It ’s all a question of light by Christoph Peters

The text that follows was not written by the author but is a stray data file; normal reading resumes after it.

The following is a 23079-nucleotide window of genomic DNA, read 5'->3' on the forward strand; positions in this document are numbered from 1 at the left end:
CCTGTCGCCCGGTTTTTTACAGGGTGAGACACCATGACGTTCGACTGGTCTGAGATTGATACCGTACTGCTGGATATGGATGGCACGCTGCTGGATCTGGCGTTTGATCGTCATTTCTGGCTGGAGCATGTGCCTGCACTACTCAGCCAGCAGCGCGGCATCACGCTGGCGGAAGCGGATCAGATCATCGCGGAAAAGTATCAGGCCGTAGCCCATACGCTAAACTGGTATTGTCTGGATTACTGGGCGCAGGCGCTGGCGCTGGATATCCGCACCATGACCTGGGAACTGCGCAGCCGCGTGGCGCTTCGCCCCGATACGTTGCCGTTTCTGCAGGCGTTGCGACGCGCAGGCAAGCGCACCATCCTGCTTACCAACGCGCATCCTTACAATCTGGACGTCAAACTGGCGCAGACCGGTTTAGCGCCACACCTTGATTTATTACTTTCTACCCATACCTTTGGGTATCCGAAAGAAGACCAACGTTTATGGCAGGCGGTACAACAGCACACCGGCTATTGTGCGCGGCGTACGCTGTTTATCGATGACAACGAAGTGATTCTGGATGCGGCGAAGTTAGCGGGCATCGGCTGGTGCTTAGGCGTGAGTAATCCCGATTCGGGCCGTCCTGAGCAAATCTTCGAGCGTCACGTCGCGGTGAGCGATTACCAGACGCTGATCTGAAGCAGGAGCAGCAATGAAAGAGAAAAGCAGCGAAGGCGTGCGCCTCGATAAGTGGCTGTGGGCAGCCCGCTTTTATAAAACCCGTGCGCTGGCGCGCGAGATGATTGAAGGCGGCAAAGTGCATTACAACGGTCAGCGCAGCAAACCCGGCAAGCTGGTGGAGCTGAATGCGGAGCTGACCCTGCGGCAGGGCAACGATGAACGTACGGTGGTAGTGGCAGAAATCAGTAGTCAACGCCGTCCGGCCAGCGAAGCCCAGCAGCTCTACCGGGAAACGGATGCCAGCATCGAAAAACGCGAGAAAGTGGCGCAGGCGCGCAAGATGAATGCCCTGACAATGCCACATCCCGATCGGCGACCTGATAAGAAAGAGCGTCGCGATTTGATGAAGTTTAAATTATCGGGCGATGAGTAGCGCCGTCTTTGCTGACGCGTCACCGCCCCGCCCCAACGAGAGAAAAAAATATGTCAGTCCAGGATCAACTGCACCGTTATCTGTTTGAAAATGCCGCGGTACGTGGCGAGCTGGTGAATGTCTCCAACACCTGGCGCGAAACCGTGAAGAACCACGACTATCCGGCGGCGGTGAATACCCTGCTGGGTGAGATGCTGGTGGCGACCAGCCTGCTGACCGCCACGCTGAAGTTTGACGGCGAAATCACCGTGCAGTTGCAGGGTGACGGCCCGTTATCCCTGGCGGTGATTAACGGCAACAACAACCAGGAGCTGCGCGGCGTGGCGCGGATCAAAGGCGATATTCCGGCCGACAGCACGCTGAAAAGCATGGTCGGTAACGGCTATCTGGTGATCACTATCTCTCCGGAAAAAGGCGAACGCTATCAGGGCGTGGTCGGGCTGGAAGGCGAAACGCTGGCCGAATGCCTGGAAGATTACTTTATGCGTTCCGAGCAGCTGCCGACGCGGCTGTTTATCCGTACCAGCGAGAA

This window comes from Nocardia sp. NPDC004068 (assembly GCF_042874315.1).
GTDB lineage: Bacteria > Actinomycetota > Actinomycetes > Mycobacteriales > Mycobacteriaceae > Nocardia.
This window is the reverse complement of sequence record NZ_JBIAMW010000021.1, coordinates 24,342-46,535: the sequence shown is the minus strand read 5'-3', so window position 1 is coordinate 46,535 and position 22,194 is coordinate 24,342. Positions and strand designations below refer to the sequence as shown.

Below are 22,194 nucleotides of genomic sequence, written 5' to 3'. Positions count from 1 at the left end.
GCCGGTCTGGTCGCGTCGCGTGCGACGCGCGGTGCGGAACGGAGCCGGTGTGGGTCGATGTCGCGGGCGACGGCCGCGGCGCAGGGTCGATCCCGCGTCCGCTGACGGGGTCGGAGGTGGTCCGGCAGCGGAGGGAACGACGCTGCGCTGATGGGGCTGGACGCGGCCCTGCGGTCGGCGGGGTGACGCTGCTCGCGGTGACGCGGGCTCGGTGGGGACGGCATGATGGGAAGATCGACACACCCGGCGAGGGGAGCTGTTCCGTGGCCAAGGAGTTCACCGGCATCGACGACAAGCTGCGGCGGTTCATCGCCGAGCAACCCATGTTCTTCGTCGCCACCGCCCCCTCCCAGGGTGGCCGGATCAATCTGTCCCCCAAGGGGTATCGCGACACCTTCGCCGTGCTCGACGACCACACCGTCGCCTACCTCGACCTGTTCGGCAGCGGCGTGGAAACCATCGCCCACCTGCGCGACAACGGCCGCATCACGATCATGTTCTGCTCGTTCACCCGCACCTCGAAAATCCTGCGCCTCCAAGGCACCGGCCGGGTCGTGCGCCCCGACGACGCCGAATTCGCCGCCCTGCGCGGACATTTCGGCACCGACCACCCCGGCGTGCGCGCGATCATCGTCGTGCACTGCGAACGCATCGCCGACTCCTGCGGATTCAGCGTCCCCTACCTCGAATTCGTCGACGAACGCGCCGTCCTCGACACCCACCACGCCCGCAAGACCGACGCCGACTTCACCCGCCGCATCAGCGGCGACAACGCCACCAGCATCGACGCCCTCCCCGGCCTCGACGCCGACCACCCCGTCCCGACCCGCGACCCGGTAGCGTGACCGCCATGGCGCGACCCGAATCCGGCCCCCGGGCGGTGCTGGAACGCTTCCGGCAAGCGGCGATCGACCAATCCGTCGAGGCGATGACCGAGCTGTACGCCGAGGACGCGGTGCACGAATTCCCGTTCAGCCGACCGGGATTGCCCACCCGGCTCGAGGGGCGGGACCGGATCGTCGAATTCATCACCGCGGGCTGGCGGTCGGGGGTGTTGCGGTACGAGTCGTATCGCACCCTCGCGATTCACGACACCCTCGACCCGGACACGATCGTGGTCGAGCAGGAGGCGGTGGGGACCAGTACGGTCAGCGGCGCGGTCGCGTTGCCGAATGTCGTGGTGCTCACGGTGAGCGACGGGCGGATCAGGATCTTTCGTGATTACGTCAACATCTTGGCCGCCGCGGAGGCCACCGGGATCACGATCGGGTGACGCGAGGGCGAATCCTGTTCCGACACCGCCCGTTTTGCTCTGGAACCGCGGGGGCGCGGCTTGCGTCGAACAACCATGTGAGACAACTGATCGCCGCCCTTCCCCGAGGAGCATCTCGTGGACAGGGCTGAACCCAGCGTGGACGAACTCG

A bank of windows allows it to fall from the left into the large room which serves as a studio, office and gallery. I should really say that the windows would allow it to fall in this way because the photographer has drawn thick, black curtains across the windows in the centre. When he opens the door to me he is barefoot, wearing a white T-shirt and faded grey trousers. The light is only allowed to flood into the room unhindered at the front, near the desk right behind the entrance and then at the end of the room, where the early morning sun catches a group of three porcelain polar bears, making them look either ironic or dramatic, depending on your viewpoint. They are arranged on a pedestal in front of a black wall hanging, roaring at the sky together. The photographer asks what I would like to drink. ‘An espresso, please,’ I say. Soon afterwards he emerges from the kitchen with my espresso in a little mocha cup made from Meissen porcelain. I know the pattern: called ‘Rich Court Dragon’, it was developed in 1730 for Augustus the Strong’s royal table and was modelled on Japanese and Chinese designs. It was reserved exclusively for court use until 1918. We obviously share a love of porcelain – figures and tableware alike. I don’t know anyone else who gets excited about these things. The wall opposite the windows is covered with pictures right up to the ceiling. They are primarily works by contemporary painters, but artists who all seem to occupy contrasting aesthetic positions: gestural abstraction is hung next to figurative art and poetic surrealism follows collage-like compositions. Dotted in between are photographs, a baroque portrait and an old Madonna figure made from painted wood. Arranged on the sideboard underneath are small sculptures and a beautifully preserved horse’s skull. Almost all of the floor towards the back is covered by an antique rug in warm reds, beige and blues, making me feel well and truly at home. The rug stops in front of a wide leather sofa which also serves as something of a room divider. Here and there are antique chairs and tables, each chosen to suit an unconventional, undogmatic taste. ‘Let’s not do an everyday portrait. Can we try something else?’ I had said to the photographer on the phone. “Fine by me,” he had replied. I am wearing a grey-green cord suit and have brought a pull-along suitcase full of clothes with me: the fez my Turkish Sufi sheikh placed on my head ten years ago, wide Ottoman trousers and a matching shirt; a Kurta Shalwar – the suit traditionally worn in Pakistan – with a colourful scarf and turban; and the kimono I wear at Japanese tea ceremonies. I have also brought along a Pakistani prayer mat, my prayer beads and the Japanese fan. The photographer doesn’t seem in the least bit surprised or taken aback when I show him what’s inside the suitcase. Quite the opposite, in fact: he seems to think it’s totally normal for someone to bring these things along for a portrait which isn’t designed to advertise a masked ball or a carnival. At the same time, I am asking myself whether they are fancy-dress costumes, identities or experimental arrangements. I think: perhaps he’s so good at doing portraits because he doesn’t judge his subject: instead, he simply looks, calmly and attentively, with the melancholy distance of someone who has already seen a great deal. The photographer says: ‘I prefer to use natural light – no flash.’ This comes as a surprise to me: I had been expecting a computer-controlled system with sequences of flashes and reflectors which would show up every single freckle on my nose. The calmness with which he sorts out the large sheet of paper with the gradated grey background, draws the curtains a tiny bit more to send the light in the right direction, decides where the two stools should go – one for me and one for him – and positions the tripod and camera spreads to me. ‘I would like to try wearing the fez with the suit,’ I say. ‘There’s a 1920s portrait of the Russian-Jewish writer Essad Bey, who converted to Islam when he was 17, where he’s sitting in Café Kranzler dressed in exactly the same way, and it looks sort of quirky.’ The photographer nods: ‘Sounds good,’ he says. The green of my suit goes well with the dark red fez, the pale blue shirt and the striped tie. Nevertheless – or perhaps precisely because of that – he wants to take mainly black and white pictures. Outside, the sun disappears behind some clouds and suddenly it’s several shades darker in the room; the light scattered instead of intense. While I talk about how I came to have the various clothes, what they mean to me and when I use them, the photographer is busy adjusting the light where I’m going to sit to accommodate the change in the sky. Each twitch of the curtains affects the background, the shadows and lines on my face. I lean forward slightly, shuffle to the left. Everything he does seems strangely casual and has none of the hectic agitation you would expect to find at a photo studio. It still seems like the things we’re talking about are what really matter and the pictures he is going to take are more of a by-product. My gaze falls on a Louis XVI armchair in the back corner which I hadn’t noticed before because of all the art. I think of the photo of Essad Bey in Café Kranzler again: ‘Let’s use that – it might be fun,’ I say, indicating the chair. I can tell from the photographer’s face and eyes that he is comparing the image of me in my suit and fez on the armchair with the idea of the picture in his head, alternating between scepticism and approval. At last he agrees and we swap my stool for the armchair. I’m sitting a little lower than before, so he has to adjust the curtain, background and tripod again. ‘Wait a moment,’ he says as he disappears into the kitchen. I can hear the grinder of the espresso machine then a hum as the coffee flows through. He returns with another little mocha cup which is obviously also valuable. It is a tall Biedermeier shape, white with vertical gold stripes and three little lion’s feet. ‘You don’t have to drink the coffee, but perhaps you could hold the cup in front of your chest,’ he says. At that moment, I am convinced that Essad Bey is holding a mocha cup in his photo too – if not the same model then at least a very similar one. ‘Where’s this from – what make?’ I ask. “KPM,” the photographer says. ‘That’s perfect,’ I say. ‘Can you tilt the cup forward a bit so that the coffee is visible? And move your head slightly to the right.’ He looks at me, I look at the camera, past the camera, at him while the shutter clicks – again and again and again.